A month ago I announced the impending release of my first print-on-demand (POD) game, Cribbage Dice. Unfortunately, once my sample copy arrived I discovered that The Game Crafter’s (TGC) d12s are nearly sequential, which means they can’t be used as randomizers.
More fortunately, TGC’s Hook Box Challenge has inspired me to create three new games. Two of them proved to be untenable for the contest, which requires the entire game to fit into 18 cards and the box that holds them, but will be great as larger games. The third, Spellslingers, is nearing completion, and will be available for POD purchase shortly thereafter. The contest deadline is in six weeks, so expect frequent announcements on Twitter.
While I have been silent here for the past month, it’s not because of depression this time. If you follow me on Twitter or facebook then you may know that I have been busy getting read for the release of my first print-on-demand game, Cribbage Dance (that link doesn’t work yet). My sample copy should arrive in the next day or so. If all is well with it then the game will go on sale on November 13th at the link above.
I have also started work on several new games, including some for The Game Crafter’s “Hook Box Challenge”, which requires entries to fit entirely within an 18-card hook box. It seemed like such an interesting challenge that my wife is also entering. It will be her first attempt at designing a game from scratch, so she hasn’t even told me what it’s about so that I won’t be tempted to influence her design. Needless to say, I’m excited to see what she comes up with.
I’m also nearing completion of a free game for Looney Pyramids – I just need to get a few more people to playtest the rulebook itself. Once Lura and I have finished our entries for the contest we’ll get back to finishing up the Looney Pyramids game we’re designing together.
During Pokémon League on Free RPG Day several years ago I ran an OVA one-shot in which all of the players were different Eeveelutions. Now I’m planning on running that game again in order to playtest my trpg. I adapted the original seven characters into it, and also made Sylveon. But I’d like to also offer players a couple of options that don’t yet exist. Here are the stats for the canonical Eeveelutions:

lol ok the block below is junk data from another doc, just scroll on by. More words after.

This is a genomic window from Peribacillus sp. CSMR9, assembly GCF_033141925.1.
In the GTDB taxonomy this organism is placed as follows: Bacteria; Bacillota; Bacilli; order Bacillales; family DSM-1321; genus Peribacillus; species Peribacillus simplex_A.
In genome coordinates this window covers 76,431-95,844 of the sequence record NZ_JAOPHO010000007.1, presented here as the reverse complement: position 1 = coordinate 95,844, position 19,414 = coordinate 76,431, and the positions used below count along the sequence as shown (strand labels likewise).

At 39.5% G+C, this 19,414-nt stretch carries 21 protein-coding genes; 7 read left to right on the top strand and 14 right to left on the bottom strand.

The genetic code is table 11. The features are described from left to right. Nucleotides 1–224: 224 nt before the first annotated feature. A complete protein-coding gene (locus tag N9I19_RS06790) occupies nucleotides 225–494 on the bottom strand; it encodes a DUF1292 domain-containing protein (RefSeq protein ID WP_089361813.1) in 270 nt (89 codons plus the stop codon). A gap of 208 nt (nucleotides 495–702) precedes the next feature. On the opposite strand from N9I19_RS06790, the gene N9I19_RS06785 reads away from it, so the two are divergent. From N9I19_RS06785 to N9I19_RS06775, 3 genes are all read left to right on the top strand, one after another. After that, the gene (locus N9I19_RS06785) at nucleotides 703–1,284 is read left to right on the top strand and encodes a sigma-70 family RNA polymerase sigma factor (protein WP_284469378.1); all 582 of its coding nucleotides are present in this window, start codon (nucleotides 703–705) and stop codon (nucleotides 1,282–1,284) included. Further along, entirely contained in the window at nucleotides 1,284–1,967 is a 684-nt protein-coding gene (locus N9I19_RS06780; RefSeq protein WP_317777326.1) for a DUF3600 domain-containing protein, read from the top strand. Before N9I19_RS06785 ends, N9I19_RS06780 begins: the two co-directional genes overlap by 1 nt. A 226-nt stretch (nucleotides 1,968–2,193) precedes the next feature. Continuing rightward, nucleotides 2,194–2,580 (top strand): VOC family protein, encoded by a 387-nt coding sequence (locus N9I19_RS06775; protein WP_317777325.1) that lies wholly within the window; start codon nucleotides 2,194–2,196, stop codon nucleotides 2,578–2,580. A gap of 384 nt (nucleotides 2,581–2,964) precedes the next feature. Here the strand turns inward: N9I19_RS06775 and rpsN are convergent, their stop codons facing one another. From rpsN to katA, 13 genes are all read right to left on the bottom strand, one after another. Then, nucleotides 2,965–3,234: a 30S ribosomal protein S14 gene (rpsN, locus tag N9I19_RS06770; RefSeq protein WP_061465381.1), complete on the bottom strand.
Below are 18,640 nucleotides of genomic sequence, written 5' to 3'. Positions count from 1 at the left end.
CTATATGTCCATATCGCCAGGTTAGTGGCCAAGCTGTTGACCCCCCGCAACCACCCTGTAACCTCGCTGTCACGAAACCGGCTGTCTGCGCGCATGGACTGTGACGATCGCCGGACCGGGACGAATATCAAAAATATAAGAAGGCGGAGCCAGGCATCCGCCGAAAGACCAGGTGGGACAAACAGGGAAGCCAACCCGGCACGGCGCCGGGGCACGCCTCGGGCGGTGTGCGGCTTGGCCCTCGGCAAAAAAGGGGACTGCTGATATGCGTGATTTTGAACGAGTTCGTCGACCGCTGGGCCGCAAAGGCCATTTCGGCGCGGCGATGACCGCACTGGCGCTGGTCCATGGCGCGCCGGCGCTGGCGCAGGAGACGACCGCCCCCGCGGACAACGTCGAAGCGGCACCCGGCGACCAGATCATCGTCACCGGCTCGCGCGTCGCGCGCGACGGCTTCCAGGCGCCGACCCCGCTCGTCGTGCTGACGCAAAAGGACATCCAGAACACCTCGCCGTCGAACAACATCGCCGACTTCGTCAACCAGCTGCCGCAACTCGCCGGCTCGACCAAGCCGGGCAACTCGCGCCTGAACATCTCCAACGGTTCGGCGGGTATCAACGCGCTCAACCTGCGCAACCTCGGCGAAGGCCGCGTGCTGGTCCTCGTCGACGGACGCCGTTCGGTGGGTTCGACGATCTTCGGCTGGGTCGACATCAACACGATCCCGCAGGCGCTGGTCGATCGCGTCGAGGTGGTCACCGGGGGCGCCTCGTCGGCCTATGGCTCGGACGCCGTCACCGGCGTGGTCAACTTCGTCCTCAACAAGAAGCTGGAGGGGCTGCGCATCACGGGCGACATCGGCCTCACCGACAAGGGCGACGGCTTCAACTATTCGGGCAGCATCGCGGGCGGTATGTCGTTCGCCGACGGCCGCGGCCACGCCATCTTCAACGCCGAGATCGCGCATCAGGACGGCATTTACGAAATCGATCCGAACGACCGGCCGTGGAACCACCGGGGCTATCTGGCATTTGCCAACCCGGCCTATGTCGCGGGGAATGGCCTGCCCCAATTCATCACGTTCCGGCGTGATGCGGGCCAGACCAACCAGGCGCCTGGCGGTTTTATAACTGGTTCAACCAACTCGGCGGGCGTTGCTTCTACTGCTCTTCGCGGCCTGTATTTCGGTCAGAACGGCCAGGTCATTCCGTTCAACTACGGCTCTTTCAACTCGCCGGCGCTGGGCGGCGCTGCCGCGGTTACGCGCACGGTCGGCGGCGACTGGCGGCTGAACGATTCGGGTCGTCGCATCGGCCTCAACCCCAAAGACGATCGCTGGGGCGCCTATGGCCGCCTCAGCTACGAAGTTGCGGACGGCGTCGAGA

Physical Sweeper, Special Tank
Special Sweeper, Mixed Tank
The average stats among all Pokémon are between 80 and 88; average Attack is 95. Pokémon are generally only considered competitive if all of the stats they need to do their particular job are at least 100 (so Espeon’s 130 Special Attack and 110 Speed are ideal for a Special Sweeper). Eeveelutions always have two stats that are above average (110, 130), one that is average (95), and three that are garbage (65, 65, 60).
After spending a couple of hours spreadsheeting, I came to another realization about Eeveelutions: their top three stats are nearly always at least two of the top three stats of all Pokémon of their type, but not in the same order. For example, the highest average stats of all Electric Pokémon are, in order: SA 102, Sp 90, and SD 84. Jolteon’s are Sp 130, SA 110, and SD 95.
With all of that in mind, I used the average stats of their types to create some others so I can make them as pre-gens. I also made sure not to duplicate any existing Eeveelution, which limited my options.
Physical Sweeper, Mixed Tank
Physical Sweeper, Mixed Tank
I might make the rest of the types eventually, but that’s it for now. It will interesting to see how close I got if Game Freak ever adds any of those types as Eeveelutions.
I’ve been fighting a cold for the past several weeks (finally getting over it is the first thing going in the jar this week) so I haven’t been posting, but I haven’t been completely idle, either. I have invented two new games this week. One of them is for Looney Pyramids, and I’ll be starting a second round of playtesting for the latest version at the FLGS tomorrow.
The other game is more complicated (imagine if you could design your own tournament-legal figures for a game like HeroClix), and it was while using our Pyramid Arcade to test out ideas for it that I came up with the other game. I’ll go into more detail when I release the Pyramid version as a free game – next week if I can get enough playtesters tomorrow.
Several years ago we sold the vast majority of our Yu-Gi-Oh! collection to our favorite FLGS, reserving only our favorite two or three decks each. But on Saturday we realized that we haven’t even used those few decks since then, so Wednesday afternoon we used the FLGS’ nice big tables to sift through the remainder to find any cards that had art we particularly liked or might be useful as tokens for Magic. We sorted the rest by rarity, ready to sell tomorrow, and were pleasantly surprised by how much some of them are worth.